Outside developers may be able to access the contents of your Gmail accounts, but Google says it is nothing to worry about.

The Wall Street Journal reported earlier this week that Google allows hundreds of developers to “scan the inboxes of millions of Gmail users” with no supervision. According to the report, Gmail users who have opted in for services such as price comparison or automated trip planning tools are impacted.

Google responded to the report in a blog post stating: “We make it possible for applications from other developers to integrate with Gmail—like email clients, trip planners and customer relationship management (CRM) systems—so that you have options around how you access and use your email. We continuously work to vet developers and their apps that integrate with Gmail before we open them for general access, and we give both enterprise admins and individual consumers transparency and control over how their data is used.”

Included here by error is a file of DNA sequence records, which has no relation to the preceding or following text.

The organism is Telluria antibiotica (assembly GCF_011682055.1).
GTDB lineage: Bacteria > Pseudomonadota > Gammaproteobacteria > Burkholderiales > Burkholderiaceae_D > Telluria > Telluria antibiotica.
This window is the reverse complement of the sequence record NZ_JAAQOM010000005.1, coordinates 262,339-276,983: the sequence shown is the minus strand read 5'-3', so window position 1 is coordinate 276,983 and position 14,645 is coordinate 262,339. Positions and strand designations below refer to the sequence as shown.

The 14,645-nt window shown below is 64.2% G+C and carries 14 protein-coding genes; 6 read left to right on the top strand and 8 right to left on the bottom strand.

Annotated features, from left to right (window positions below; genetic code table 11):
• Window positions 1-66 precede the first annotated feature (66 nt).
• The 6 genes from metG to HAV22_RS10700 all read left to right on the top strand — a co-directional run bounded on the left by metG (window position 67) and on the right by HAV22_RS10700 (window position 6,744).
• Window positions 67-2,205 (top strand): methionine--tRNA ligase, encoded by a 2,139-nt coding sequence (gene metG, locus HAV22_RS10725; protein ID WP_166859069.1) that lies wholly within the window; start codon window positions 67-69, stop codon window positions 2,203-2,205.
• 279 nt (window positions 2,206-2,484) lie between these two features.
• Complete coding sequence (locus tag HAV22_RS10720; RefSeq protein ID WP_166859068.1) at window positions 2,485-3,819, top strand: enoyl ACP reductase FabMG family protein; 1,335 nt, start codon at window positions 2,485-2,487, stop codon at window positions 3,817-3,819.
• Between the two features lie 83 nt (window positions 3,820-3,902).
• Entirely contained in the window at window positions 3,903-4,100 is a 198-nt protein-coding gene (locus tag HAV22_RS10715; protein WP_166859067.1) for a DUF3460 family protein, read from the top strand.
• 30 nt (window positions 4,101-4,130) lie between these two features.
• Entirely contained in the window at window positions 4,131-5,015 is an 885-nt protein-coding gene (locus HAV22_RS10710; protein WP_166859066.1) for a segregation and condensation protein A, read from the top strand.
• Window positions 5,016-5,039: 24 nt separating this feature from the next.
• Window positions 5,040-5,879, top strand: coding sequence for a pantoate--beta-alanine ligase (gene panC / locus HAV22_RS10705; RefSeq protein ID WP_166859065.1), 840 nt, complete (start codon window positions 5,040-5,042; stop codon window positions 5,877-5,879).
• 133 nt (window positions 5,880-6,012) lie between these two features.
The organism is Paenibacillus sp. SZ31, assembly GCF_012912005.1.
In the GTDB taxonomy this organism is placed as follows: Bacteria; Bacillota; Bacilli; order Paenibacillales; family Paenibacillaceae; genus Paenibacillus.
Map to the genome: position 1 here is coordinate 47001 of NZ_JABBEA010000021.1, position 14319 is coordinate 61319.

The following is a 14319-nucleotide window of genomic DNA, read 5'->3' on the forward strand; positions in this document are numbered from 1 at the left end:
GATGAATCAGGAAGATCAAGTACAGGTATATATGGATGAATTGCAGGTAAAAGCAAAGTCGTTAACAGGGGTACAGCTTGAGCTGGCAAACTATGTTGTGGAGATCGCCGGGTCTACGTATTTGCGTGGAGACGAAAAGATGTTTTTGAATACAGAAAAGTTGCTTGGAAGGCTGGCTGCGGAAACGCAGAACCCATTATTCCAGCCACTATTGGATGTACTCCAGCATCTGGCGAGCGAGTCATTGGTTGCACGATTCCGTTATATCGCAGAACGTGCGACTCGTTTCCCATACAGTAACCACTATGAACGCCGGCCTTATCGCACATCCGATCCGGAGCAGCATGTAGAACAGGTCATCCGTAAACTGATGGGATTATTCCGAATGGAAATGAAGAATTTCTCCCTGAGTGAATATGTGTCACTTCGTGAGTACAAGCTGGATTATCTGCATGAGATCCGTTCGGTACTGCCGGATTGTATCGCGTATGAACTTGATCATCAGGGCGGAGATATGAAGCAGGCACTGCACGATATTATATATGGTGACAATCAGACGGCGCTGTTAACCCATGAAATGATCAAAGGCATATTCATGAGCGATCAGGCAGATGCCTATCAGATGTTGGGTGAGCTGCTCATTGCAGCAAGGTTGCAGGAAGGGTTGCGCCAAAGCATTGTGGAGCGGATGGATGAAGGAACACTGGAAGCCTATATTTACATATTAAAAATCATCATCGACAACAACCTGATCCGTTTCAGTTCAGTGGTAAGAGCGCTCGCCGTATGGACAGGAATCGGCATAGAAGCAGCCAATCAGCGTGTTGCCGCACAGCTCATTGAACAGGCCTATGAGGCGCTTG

The WSJ provides a number of examples of companies known for scanning inboxes. For instance, Return Path collects marketing data by scanning inboxes, and Edison Software reviews emails for new features. Security expert Thede Loder tells the WSJ that reading emails is a common practice in the technology world. “Some people might consider that to be a dirty secret,” he told the WSJ. “It’s kind of reality.”

However, Google says its vetting process requires non-Google apps to accurately represent their identity and be clear about how it is using data as well as only request relevant data.

In addition, the company says users have the ability to control their own data by defining permissions as well as see what types of data apps are accessing. The company also provides a Security Checkup for users to view apps that are potentially risky.

“We do not process email content to serve ads, and we are not compensated by developers for API access.” Suzanne Frey, director of security, trust and privacy at Google Cloud, wrote in a post.. “The practice of automatic processing has caused some to speculate mistakenly that Google “reads” your emails. To be absolutely clear: no one at Google reads your Gmail, except in very specific cases where you ask us to and give consent, or where we need to for security purposes, such as investigating a bug or abuse.”